Are you suggesting coconuts migrate?” — Graham Chapman
Indulge your cravings with this Mexican street treat
While the coconut is a mainstay in the diet of nearly one-third of the planet, it’s considered exotic in the Western world. Botanically speaking, a coconut is a drupe and has three layers: the outer layer, the fleshy middle layer and the hard, woody layer that surrounds the seed.
If you’re a fan, then you like all things coconut, from candies, pies, drinks, to a dazzling array of Asian and South Pacific dishes.
Cocadas Horneadas are classic Mexican street treats, and the texture and light natural sweetness of the fresh coconut is unforgettable.
1 medium coconut
¾ cup sugar
1 tablespoon light corn syrup
1 cinnamon stick
2 tablespoons milk
3 large egg yolks
Prepare the coconut: Preheat oven to 350 F. Twist a corkscrew or pierce coconut with an icepick into two of the three eyes on the coconut, then drain the liquid into a cup. Place the coconut in the oven for 15 minutes to loosen the flesh from the shell. Crack with a hammer into several pieces. Pry the flesh from the shell and peel away the dark skin. Grate coconut into medium fine shreds with a food processor or by hand with a box grater.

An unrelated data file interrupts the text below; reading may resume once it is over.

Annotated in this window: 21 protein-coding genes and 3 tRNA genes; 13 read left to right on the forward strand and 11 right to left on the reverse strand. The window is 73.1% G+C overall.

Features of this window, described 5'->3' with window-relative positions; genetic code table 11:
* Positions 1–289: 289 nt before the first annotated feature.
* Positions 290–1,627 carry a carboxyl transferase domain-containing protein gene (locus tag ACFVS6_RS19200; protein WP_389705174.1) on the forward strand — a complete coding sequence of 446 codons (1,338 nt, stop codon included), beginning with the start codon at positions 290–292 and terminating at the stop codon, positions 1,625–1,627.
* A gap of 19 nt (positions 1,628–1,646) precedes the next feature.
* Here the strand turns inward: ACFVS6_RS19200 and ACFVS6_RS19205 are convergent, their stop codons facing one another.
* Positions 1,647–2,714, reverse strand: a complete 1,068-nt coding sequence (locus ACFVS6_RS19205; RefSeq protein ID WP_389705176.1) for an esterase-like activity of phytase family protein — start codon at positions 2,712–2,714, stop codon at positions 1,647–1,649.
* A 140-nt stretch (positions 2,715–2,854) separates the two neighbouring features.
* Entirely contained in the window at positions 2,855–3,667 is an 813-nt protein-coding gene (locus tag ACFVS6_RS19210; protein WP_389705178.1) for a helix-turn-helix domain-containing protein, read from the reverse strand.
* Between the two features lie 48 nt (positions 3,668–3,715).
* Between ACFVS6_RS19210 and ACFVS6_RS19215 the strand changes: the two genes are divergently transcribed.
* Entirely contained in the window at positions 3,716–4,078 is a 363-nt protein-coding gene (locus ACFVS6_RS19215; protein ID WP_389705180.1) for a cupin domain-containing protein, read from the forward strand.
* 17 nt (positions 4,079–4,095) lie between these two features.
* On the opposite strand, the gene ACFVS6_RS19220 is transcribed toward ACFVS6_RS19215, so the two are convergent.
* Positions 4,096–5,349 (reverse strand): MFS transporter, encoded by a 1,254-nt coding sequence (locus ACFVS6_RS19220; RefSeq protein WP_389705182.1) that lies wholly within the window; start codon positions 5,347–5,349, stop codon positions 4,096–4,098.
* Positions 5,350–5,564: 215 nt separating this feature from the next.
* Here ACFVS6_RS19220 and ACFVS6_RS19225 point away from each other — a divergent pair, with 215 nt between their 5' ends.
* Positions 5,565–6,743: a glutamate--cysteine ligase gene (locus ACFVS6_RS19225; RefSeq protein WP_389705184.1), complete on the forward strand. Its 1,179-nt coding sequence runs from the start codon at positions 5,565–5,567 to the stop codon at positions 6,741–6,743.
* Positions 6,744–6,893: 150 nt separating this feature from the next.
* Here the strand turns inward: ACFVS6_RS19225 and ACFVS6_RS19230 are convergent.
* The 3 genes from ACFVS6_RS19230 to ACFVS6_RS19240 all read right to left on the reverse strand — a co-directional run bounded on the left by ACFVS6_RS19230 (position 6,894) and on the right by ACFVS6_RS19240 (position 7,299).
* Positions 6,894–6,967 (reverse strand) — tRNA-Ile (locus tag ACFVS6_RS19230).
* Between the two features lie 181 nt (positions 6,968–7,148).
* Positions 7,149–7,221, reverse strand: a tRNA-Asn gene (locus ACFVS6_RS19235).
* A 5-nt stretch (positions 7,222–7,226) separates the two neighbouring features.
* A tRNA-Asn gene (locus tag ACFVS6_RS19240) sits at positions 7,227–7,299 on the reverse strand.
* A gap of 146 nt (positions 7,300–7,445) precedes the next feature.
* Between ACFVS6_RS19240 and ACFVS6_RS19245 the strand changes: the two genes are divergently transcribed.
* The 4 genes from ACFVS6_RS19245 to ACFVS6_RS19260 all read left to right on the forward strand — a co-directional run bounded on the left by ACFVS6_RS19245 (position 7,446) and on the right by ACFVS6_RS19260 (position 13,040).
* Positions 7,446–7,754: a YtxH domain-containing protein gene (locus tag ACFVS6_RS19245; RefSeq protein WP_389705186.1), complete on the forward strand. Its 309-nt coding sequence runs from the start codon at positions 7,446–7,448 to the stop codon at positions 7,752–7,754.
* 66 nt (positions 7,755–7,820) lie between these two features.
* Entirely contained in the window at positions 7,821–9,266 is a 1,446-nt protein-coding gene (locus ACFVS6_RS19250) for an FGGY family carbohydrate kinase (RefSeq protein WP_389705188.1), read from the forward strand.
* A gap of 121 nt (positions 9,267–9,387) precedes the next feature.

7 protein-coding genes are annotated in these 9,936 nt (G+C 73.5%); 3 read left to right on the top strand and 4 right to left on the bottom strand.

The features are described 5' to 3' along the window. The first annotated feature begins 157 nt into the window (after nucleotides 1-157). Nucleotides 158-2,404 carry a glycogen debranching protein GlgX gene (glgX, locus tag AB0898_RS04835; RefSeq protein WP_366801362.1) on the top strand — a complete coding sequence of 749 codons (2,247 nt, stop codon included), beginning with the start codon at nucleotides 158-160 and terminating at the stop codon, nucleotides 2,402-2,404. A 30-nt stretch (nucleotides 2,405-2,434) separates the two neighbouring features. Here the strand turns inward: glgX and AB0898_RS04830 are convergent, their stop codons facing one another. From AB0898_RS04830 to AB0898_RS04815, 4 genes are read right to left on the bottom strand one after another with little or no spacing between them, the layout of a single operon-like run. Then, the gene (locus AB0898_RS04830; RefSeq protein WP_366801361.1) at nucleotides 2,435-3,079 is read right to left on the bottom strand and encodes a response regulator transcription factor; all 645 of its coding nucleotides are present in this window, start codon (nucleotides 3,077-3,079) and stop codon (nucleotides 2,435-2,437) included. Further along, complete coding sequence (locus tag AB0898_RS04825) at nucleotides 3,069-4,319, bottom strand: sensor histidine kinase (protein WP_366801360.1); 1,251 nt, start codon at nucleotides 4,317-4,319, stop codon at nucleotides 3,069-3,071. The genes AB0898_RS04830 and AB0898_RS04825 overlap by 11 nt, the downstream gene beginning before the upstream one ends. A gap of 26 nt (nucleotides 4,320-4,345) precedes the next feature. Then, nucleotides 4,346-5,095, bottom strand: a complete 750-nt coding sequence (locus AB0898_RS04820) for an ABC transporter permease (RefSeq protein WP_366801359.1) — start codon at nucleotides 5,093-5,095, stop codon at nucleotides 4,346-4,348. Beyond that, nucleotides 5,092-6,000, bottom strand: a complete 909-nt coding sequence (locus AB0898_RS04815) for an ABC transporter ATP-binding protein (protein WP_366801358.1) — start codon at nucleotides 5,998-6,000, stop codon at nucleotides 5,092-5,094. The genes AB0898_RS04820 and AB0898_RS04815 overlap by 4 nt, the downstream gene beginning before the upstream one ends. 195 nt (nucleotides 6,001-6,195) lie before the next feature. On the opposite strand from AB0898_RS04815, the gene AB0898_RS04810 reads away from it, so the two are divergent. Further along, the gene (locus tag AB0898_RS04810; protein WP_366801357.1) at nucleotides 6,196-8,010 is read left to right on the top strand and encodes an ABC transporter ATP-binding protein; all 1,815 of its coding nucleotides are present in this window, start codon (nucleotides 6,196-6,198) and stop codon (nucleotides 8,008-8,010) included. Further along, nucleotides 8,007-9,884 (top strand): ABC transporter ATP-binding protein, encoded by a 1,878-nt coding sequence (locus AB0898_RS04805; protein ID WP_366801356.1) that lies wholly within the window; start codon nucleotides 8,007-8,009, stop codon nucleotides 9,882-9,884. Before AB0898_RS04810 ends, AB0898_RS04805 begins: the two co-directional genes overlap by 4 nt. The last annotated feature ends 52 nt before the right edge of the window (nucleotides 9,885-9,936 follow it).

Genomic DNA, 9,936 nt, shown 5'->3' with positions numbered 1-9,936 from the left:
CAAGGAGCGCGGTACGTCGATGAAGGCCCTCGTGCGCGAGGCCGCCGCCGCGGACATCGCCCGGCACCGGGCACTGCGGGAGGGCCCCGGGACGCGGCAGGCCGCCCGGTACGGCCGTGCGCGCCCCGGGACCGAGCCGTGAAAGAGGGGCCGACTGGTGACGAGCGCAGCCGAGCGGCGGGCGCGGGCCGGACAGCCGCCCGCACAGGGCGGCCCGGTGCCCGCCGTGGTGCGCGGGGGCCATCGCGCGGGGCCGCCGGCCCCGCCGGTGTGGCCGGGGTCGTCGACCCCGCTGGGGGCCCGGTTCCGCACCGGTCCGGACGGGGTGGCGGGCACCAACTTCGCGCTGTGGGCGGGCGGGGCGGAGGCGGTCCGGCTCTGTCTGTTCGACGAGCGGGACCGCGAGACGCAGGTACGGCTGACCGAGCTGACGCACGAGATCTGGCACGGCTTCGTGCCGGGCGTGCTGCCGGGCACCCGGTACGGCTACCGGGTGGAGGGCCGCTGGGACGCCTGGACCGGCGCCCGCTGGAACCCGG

Cook the coconut: Combine the sugar, corn syrup and cinnamon stick in a medium (3-quart) saucepan. Add a cup of the coconut water. Bring to a boil. Add the coconut, cooking over medium low heat until all the liquid has been absorbed or evaporated, 20-25 minutes. Remove from heat and remove cinnamon stick.
Mix together the milk and egg yolks, stir in a few spoonfuls of the hot coconut, then stir the yolk mixture into the pan. Set over medium low heat and cook, stirring constantly, until thickened, about 5 minutes. Remove from heat, scrape out onto a tray or baking dish and cool to room temperature.
Bake the coconut candies: Preheat oven to 325 F. Line a baking sheet with parchment paper. Scoop about 2 tablespoons of the cooled coconut mixture. Form into a 2-inch cake about ½ inch thick. Repeat with the rest of the coconut mixture. Bake for 20-25 minutes, until richly brown. Let cool on the baking sheet and then remove to a rack.
Phil Newton is a Galveston baker/cook. He’s the owner/operator of Stiglich Corner with partner Cindy Roberts.